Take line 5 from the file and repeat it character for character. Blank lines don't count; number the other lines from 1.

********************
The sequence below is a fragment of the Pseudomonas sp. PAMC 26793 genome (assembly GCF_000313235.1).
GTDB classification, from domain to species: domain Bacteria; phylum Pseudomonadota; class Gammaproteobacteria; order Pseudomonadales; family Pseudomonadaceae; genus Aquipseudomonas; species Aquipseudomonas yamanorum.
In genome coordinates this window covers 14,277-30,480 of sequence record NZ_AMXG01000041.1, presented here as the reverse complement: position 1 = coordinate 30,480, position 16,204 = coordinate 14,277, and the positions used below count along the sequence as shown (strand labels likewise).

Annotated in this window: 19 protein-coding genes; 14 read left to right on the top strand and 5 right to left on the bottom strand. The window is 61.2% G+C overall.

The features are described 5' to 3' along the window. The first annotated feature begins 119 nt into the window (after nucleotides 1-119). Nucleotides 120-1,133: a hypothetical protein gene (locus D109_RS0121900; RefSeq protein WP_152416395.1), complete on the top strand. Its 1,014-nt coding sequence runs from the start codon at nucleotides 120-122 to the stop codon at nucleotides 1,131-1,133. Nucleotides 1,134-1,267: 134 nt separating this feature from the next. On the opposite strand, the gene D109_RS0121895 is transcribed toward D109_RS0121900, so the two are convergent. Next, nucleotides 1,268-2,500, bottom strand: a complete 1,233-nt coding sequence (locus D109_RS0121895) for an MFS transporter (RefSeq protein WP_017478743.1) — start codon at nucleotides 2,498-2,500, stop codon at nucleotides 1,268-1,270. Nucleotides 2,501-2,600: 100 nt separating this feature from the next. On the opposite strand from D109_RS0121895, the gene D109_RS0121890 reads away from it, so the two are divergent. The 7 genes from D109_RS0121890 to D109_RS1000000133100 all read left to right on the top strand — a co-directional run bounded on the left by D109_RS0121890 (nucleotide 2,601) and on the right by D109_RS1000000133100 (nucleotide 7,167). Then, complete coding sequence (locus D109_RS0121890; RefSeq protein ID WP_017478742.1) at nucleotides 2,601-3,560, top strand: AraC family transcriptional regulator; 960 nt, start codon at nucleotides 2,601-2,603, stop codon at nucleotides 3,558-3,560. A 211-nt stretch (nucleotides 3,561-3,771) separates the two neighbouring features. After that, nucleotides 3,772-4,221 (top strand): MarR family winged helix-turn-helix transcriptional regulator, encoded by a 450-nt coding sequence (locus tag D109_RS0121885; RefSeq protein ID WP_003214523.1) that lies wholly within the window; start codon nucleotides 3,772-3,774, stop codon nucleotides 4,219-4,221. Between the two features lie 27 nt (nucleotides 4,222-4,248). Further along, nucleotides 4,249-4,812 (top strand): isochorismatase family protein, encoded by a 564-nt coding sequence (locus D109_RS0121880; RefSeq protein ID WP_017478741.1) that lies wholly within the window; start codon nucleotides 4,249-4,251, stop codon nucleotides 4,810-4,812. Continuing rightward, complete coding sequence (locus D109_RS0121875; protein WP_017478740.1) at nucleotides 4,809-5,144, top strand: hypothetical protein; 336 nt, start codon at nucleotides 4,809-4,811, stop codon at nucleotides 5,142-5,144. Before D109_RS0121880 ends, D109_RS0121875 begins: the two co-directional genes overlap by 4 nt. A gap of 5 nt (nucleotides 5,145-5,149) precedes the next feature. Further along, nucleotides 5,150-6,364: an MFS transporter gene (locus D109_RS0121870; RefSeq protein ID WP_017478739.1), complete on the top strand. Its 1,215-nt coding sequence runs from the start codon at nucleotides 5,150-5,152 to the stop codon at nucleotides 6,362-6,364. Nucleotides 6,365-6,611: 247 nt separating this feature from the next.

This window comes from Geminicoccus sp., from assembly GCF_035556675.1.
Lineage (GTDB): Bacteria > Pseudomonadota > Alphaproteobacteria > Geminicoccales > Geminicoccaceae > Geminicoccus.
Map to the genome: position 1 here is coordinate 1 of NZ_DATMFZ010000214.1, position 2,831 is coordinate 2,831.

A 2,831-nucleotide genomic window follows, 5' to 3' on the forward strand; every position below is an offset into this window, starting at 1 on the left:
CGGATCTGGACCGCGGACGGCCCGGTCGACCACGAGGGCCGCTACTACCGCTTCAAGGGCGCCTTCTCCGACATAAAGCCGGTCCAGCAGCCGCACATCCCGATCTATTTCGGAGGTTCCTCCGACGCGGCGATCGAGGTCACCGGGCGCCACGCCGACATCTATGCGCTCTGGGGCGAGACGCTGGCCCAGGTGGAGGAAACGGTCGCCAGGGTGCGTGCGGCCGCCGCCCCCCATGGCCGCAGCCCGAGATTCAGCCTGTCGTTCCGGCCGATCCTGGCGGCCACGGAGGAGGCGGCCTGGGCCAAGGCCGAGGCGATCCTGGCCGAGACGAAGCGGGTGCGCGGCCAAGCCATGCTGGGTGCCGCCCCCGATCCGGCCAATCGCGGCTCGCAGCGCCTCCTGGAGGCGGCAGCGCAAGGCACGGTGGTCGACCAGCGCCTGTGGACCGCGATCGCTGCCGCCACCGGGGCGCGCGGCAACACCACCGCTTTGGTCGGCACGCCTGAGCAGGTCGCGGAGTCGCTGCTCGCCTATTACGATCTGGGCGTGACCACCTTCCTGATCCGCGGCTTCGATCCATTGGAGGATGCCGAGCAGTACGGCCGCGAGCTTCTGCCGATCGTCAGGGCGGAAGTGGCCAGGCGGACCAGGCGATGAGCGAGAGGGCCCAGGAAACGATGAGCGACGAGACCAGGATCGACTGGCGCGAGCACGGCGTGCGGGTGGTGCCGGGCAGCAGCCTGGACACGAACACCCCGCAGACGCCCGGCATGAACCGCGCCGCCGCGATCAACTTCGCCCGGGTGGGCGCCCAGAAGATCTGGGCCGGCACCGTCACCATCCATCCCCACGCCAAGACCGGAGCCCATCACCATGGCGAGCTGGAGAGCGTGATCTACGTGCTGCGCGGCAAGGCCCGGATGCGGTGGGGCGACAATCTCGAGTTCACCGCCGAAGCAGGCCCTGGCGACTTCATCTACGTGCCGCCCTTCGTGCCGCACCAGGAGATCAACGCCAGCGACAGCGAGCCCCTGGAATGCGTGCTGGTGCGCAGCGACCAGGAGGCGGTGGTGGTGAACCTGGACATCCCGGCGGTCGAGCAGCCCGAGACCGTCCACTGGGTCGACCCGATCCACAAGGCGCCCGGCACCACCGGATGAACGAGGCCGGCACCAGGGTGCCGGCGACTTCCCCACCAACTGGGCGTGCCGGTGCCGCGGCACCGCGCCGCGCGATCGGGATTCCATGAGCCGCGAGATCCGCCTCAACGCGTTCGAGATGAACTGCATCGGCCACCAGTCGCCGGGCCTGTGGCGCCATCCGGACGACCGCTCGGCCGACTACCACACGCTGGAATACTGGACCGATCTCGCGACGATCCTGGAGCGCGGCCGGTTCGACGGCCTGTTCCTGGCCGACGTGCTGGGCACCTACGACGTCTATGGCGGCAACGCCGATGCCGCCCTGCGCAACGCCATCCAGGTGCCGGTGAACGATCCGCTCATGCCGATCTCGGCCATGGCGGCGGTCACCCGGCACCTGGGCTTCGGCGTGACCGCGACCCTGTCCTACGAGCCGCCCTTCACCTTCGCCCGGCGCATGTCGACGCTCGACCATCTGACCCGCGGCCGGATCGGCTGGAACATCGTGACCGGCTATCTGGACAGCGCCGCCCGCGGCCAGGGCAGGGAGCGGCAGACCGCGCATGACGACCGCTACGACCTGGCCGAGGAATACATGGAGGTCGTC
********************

The features are described 5' to 3' along the window. The first annotated feature begins 119 nt into the window (after nucleotides 1-119). Nucleotides 120-1,133: a hypothetical protein gene (locus D109_RS0121900; RefSeq protein WP_152416395.1), complete on the top strand. Its 1,014-nt coding sequence runs from the start codon at nucleotides 120-122 to the stop codon at nucleotides 1,131-1,133. Nucleotides 1,134-1,267: 134 nt separating this feature from the next. On the opposite strand, the gene D109_RS0121895 is transcribed toward D109_RS0121900, so the two are convergent. Next, nucleotides 1,268-2,500, bottom strand: a complete 1,233-nt coding sequence (locus D109_RS0121895) for an MFS transporter (RefSeq protein WP_017478743.1) — start codon at nucleotides 2,498-2,500, stop codon at nucleotides 1,268-1,270. Nucleotides 2,501-2,600: 100 nt separating this feature from the next. On the opposite strand from D109_RS0121895, the gene D109_RS0121890 reads away from it, so the two are divergent. The 7 genes from D109_RS0121890 to D109_RS1000000133100 all read left to right on the top strand — a co-directional run bounded on the left by D109_RS0121890 (nucleotide 2,601) and on the right by D109_RS1000000133100 (nucleotide 7,167). Then, complete coding sequence (locus D109_RS0121890; RefSeq protein ID WP_017478742.1) at nucleotides 2,601-3,560, top strand: AraC family transcriptional regulator; 960 nt, start codon at nucleotides 2,601-2,603, stop codon at nucleotides 3,558-3,560. A 211-nt stretch (nucleotides 3,561-3,771) separates the two neighbouring features. After that, nucleotides 3,772-4,221 (top strand): MarR family winged helix-turn-helix transcriptional regulator, encoded by a 450-nt coding sequence (locus tag D109_RS0121885; RefSeq protein ID WP_003214523.1) that lies wholly within the window; start codon nucleotides 3,772-3,774, stop codon nucleotides 4,219-4,221. Between the two features lie 27 nt (nucleotides 4,222-4,248). Further along, nucleotides 4,249-4,812 (top strand): isochorismatase family protein, encoded by a 564-nt coding sequence (locus D109_RS0121880; RefSeq protein ID WP_017478741.1) that lies wholly within the window; start codon nucleotides 4,249-4,251, stop codon nucleotides 4,810-4,812. Continuing rightward, complete coding sequence (locus D109_RS0121875; protein WP_017478740.1) at nucleotides 4,809-5,144, top strand: hypothetical protein; 336 nt, start codon at nucleotides 4,809-4,811, stop codon at nucleotides 5,142-5,144. Before D109_RS0121880 ends, D109_RS0121875 begins: the two co-directional genes overlap by 4 nt. A gap of 5 nt (nucleotides 5,145-5,149) precedes the next feature. Further along, nucleotides 5,150-6,364: an MFS transporter gene (locus D109_RS0121870; RefSeq protein ID WP_017478739.1), complete on the top strand. Its 1,215-nt coding sequence runs from the start codon at nucleotides 5,150-5,152 to the stop codon at nucleotides 6,362-6,364. Nucleotides 6,365-6,611: 247 nt separating this feature from the next.